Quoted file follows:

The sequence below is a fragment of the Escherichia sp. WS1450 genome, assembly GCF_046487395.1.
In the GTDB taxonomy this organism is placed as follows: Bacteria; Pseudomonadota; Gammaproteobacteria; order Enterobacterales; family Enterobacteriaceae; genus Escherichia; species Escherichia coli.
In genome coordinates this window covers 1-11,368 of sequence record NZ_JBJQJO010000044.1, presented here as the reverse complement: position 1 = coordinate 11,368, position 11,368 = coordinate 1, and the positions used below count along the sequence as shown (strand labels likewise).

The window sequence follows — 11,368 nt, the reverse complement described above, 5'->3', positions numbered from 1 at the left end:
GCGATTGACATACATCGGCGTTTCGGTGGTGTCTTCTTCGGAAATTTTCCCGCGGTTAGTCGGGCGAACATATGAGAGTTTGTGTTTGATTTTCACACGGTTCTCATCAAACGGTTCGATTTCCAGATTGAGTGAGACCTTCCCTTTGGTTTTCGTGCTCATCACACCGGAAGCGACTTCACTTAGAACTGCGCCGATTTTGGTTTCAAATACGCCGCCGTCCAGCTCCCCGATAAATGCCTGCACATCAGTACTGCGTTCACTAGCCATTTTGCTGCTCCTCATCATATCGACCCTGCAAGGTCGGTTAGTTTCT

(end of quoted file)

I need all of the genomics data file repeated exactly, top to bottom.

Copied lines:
The sequence below is a fragment of the Escherichia sp. WS1450 genome, assembly GCF_046487395.1.
In the GTDB taxonomy this organism is placed as follows: Bacteria; Pseudomonadota; Gammaproteobacteria; order Enterobacterales; family Enterobacteriaceae; genus Escherichia; species Escherichia coli.
In genome coordinates this window covers 1-11,368 of sequence record NZ_JBJQJO010000044.1, presented here as the reverse complement: position 1 = coordinate 11,368, position 11,368 = coordinate 1, and the positions used below count along the sequence as shown (strand labels likewise).

The window sequence follows — 11,368 nt, the reverse complement described above, 5'->3', positions numbered from 1 at the left end:
GCGATTGACATACATCGGCGTTTCGGTGGTGTCTTCTTCGGAAATTTTCCCGCGGTTAGTCGGGCGAACATATGAGAGTTTGTGTTTGATTTTCACACGGTTCTCATCAAACGGTTCGATTTCCAGATTGAGTGAGACCTTCCCTTTGGTTTTCGTGCTCATCACACCGGAAGCGACTTCACTTAGAACTGCGCCGATTTTGGTTTCAAATACGCCGCCGTCCAGCTCCCCGATAAATGCCTGCACATCAGTACTGCGTTCACTAGCCATTTTGCTGCTCCTCATCATATCGACCCTGCAAGGTCGGTTAGTTTCT